For those of us who've managed to get to Rangoon, Burma, and make the pilgrimage to the house on University Avenue where the freedom fighter Aung San Suu Kyi has been held under house arrest for the past seven years, Saturday was a big day. The house, shrouded by overgrown foliage, possessed of little besides the legendary Nobel Peace Prize laureate, her broken piano and a collection of books, was never easy to see from the street: Armed guards were stationed outside the tall iron gates that kept passers-by from entering the premises (at least from the front
During times of political or civic unrest, the country's ruling junta would often shut down the street to all manner of traffic, stationing guard posts at either end of her street to stop vehicles. I visited Burma, also known as Myanmar, for the first time several years ago when the street was still open, and asked a cab driver to take me to University Avenue. As we passed by her house, I remember raising my fist low, pumping it in solidarity as we sped by -- in the military-ruled country, you didn't want to be caught lingering in front of the residence of the country's leading democratic dissident.
And so the footage
, Saturday, of her release
, was stunning: thousands of Burmese citizens stood outside the gates, cheering wildly in expectation -- then suddenly, the woman known simply to her countrymen as "the Lady" appeared at the top of the gates, beaming, radiant, ready for action. The crowd went wild, breaking into the national anthem -- a spontaneous show of national pride, and a reminder that this country was still theirs, too.
For the people of Burma who have endured nearly half a century of one of the world's most brutal dictatorships -- including last week's national elections deemed by most in the international community to be neither free nor fair
, and instead intended to cement military rule -- it was perhaps the most powerful sign that the seemingly impossible battle to push Burma toward democracy is not over.
Thus far, Suu Kyi's freedom is being greeted inside the country with hope and trepidation, according to people familiar with the situation on the ground. Nyi Nyi Aung, an American citizen and Burmese democracy activist who was imprisoned and tortured
by the regime last year before American officials negotiated his release, said: "People feel reborn. There are so many hopes and dreams they have for Burma. But most people are worried about her security."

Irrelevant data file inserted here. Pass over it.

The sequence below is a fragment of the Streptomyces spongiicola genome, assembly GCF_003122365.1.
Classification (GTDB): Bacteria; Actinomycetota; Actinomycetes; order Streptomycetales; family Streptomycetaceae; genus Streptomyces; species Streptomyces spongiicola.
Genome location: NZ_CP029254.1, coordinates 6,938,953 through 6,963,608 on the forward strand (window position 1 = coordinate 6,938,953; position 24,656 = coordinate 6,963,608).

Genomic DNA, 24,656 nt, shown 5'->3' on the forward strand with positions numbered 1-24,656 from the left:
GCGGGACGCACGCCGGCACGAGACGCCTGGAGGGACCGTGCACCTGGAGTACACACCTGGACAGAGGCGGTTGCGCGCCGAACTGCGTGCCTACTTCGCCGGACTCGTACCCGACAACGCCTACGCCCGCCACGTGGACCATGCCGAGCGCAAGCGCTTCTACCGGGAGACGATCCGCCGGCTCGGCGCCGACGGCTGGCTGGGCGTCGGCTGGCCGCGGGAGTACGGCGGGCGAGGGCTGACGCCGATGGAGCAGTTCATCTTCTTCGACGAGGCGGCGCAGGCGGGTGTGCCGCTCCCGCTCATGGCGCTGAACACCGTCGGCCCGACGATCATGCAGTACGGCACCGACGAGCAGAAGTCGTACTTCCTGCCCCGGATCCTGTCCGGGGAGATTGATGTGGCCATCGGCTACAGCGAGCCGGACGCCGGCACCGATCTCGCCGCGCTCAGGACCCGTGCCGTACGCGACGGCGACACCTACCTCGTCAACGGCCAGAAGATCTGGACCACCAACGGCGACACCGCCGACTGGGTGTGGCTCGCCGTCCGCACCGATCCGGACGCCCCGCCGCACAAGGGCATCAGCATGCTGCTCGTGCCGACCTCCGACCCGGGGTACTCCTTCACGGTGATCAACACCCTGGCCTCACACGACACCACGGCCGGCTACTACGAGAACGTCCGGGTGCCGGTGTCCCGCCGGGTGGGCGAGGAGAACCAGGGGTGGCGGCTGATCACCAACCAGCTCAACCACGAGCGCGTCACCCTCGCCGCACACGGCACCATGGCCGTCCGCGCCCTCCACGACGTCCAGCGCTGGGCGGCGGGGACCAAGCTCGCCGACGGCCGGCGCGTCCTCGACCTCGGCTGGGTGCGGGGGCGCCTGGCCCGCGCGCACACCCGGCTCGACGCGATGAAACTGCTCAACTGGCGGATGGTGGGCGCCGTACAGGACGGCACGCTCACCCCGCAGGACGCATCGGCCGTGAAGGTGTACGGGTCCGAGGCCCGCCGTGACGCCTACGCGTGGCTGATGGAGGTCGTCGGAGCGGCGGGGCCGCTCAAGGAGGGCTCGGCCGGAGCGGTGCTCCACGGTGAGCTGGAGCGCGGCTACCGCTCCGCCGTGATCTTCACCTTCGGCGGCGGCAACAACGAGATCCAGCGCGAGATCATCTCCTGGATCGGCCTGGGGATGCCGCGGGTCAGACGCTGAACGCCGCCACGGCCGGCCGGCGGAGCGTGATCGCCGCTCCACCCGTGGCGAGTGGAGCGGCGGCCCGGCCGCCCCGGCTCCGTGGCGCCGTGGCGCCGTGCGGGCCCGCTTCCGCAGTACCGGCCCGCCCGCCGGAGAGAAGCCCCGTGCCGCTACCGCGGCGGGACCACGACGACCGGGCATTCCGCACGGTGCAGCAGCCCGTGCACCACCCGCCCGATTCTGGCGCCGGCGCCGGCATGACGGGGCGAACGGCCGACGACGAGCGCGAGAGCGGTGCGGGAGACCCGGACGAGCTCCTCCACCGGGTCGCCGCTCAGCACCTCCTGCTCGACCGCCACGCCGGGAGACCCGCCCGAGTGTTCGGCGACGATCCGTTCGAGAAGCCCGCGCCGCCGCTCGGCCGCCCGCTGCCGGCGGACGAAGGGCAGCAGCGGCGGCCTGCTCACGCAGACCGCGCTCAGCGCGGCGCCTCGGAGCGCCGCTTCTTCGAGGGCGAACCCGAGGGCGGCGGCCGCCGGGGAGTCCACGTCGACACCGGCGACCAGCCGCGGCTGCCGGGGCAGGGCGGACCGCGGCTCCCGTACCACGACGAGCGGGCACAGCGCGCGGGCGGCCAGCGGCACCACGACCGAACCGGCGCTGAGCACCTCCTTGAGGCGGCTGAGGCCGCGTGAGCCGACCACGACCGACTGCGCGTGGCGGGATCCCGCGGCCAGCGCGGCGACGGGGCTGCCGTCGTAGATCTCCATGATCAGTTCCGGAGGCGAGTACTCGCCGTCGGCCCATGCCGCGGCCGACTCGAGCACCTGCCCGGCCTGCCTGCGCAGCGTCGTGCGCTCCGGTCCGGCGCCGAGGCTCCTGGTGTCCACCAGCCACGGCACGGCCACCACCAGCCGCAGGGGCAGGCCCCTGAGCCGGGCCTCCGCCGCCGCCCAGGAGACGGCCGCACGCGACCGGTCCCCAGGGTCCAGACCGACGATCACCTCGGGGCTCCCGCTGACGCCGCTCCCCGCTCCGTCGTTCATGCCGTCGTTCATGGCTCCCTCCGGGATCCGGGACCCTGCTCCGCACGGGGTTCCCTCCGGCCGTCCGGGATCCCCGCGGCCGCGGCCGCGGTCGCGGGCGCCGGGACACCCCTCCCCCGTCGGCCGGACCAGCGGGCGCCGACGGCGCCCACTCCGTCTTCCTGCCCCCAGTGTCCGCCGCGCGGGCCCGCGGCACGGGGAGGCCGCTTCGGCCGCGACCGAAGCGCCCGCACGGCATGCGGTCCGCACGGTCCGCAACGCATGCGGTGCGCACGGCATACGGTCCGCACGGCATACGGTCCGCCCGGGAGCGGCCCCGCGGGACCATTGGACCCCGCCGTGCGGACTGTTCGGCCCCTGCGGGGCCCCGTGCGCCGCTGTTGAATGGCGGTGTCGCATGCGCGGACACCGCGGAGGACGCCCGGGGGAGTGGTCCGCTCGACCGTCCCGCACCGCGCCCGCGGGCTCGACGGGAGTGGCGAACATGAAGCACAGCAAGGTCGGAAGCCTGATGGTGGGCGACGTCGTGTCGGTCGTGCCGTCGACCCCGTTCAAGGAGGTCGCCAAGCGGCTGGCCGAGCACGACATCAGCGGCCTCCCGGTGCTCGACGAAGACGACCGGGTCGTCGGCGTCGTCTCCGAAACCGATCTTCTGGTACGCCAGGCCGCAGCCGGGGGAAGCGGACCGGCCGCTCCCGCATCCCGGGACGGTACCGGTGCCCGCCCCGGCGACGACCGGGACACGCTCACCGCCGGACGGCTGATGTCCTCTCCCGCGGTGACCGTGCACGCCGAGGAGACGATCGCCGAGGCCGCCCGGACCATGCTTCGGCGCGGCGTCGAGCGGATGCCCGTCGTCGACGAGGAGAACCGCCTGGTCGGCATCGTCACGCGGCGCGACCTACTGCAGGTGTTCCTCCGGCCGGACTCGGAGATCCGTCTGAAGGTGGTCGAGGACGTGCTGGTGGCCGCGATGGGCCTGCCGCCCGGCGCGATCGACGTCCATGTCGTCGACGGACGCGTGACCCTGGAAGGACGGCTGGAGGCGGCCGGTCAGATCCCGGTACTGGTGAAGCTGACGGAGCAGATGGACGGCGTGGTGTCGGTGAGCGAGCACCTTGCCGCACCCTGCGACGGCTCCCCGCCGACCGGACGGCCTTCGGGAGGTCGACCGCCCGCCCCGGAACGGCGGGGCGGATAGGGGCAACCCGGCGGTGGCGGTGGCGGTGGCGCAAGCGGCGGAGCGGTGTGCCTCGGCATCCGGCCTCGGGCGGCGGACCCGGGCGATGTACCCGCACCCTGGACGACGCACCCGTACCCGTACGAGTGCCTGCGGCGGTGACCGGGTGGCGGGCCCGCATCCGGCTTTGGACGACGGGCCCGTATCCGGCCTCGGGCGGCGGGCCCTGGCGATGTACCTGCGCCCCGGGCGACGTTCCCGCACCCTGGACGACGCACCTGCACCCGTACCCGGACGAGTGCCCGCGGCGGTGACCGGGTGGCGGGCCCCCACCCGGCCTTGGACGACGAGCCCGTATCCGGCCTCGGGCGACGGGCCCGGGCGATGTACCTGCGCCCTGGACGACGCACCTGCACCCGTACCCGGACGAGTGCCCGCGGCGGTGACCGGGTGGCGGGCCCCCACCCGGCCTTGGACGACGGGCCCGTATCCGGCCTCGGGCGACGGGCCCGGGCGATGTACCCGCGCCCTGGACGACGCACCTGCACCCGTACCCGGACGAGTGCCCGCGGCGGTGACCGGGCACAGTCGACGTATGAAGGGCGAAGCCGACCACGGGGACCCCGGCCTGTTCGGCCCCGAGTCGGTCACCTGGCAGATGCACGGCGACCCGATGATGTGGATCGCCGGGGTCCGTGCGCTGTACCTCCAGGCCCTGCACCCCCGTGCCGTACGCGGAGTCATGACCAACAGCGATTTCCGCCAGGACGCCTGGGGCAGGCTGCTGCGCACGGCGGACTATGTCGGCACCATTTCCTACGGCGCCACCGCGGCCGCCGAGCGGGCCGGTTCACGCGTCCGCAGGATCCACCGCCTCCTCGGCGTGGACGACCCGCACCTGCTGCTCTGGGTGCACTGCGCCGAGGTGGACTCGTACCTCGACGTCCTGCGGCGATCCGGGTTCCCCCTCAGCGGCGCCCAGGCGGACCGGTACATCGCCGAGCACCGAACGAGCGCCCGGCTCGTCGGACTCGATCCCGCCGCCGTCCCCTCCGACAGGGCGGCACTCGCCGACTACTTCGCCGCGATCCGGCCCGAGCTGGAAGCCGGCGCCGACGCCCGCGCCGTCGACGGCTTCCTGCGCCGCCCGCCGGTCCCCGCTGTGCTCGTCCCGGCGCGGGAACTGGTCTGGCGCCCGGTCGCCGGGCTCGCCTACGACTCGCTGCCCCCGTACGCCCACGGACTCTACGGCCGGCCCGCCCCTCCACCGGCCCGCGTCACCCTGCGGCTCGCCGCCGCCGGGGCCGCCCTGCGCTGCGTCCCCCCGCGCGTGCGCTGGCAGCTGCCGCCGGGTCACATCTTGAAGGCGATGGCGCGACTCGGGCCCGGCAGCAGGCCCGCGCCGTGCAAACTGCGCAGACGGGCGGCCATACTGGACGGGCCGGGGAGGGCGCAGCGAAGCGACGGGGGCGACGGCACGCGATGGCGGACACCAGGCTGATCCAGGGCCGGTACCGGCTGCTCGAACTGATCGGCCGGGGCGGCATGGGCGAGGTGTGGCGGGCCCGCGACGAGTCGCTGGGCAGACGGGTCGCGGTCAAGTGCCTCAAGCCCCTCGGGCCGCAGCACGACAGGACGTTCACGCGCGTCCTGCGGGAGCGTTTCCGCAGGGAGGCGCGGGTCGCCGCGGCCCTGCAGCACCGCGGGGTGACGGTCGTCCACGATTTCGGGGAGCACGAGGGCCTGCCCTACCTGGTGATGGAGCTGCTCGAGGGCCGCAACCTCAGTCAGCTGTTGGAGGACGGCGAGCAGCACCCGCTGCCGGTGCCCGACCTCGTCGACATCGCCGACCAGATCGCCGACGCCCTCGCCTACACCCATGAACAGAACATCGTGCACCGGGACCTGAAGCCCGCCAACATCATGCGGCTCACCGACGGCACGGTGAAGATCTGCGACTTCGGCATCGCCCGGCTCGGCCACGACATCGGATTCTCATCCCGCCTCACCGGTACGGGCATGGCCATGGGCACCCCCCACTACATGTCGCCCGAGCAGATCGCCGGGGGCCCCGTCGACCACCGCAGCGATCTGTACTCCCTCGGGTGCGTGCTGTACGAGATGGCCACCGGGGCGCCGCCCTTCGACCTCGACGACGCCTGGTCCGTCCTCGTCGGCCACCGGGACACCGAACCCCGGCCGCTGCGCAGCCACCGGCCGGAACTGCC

It is not the first time Aung San Suu Kyi has been released -- she has been arrested and released on three occasions
since her first incarceration
in 1989. During the most recent release, her convoy was attacked in what many say was a government-directed assassination attempt. An exiled Burmese activist who has worked with Aung San Suu Kyi, Min Zin, said her release was "hard to read."
"There were no political discussions before her release -- it seems to be very open-ended," said Min Zin.
Suu Kyi's party, the National League for Democracy, is no longer officially recognized as a political organization, despite the fact that it won a landslide victory
in Burma's last democratic elections, held in 1990. This year, the National League for Democracy declined to participate
in the elections Nov. 7, deeming the election laws unfair -- and as a result, they were forced to disband.
It's unclear what the ruling junta intends to allow Suu Kyi to say or do, now that she is free. As such, it remains to be seen just how much influence she will be able to wield in trying to guide the fractured country on a path toward national reconciliation -- her stated goal.
Jared Genser, the president of Freedom Now, who has been Suu Kyi's international counsel for the last four years, reads her release as a sign that the regime feels "emboldened" -- and that "they have consolidated power" to the extent that she is no longer a threat to their control of the country.
Min Zin noted: "One possibility is that they have released her to escalate tension. The military might then use its civilian thugs to incite violence, or provoke a reaction. Alternately, they might let her reach out to the public [without giving her any political power], so the situation will remain chaotic and unresolved -- which will leave people disillusioned. They might try to just wear her down."
For his part, Genser offered, "This is not a Nelson Mandela-like moment, where you set the country on a path to multiparty governance and a transition of power. There is no evidence to suggest the Burmese regime has any interest in negotiating" with Aung San Suu Kyi or the National League for Democracy.
Both Genser and Nyi Nyi Aung assert that her release should signal to the international community that it must step up pressure on the regime -- rather than relax it. Specifically, Genser believes the rest of the world must press for the release of the 2,200 political prisoners
languishing in Burma's jails. He also advocates support for a Commission of Inquiry
at the United Nations -- the first step in investigating the Burmese regime for war crimes and crimes against humanity at the International Criminal Court. "This is the single step on a proverbial thousand-mile journey," Genser said.
Ultimately, it's still too early to determine how Aung San Suu Kyi's release will determine Burma's political future. For now, it's clear that her freedom has changed the dynamic on the ground considerably. "People are talking about her on the street," Genser said. "You never hear Burmese discuss politics in public."
The streets of Rangoon, alive with celebration over the return of a democratic icon to the national stage, remain filled with optimism -- and for Burma's citizenry, the hope for what might be possible has not yet crested. "People are really looking for leadership -- they need guidance," Min Zin said. "This is prime time for Aung San Suu Kyi."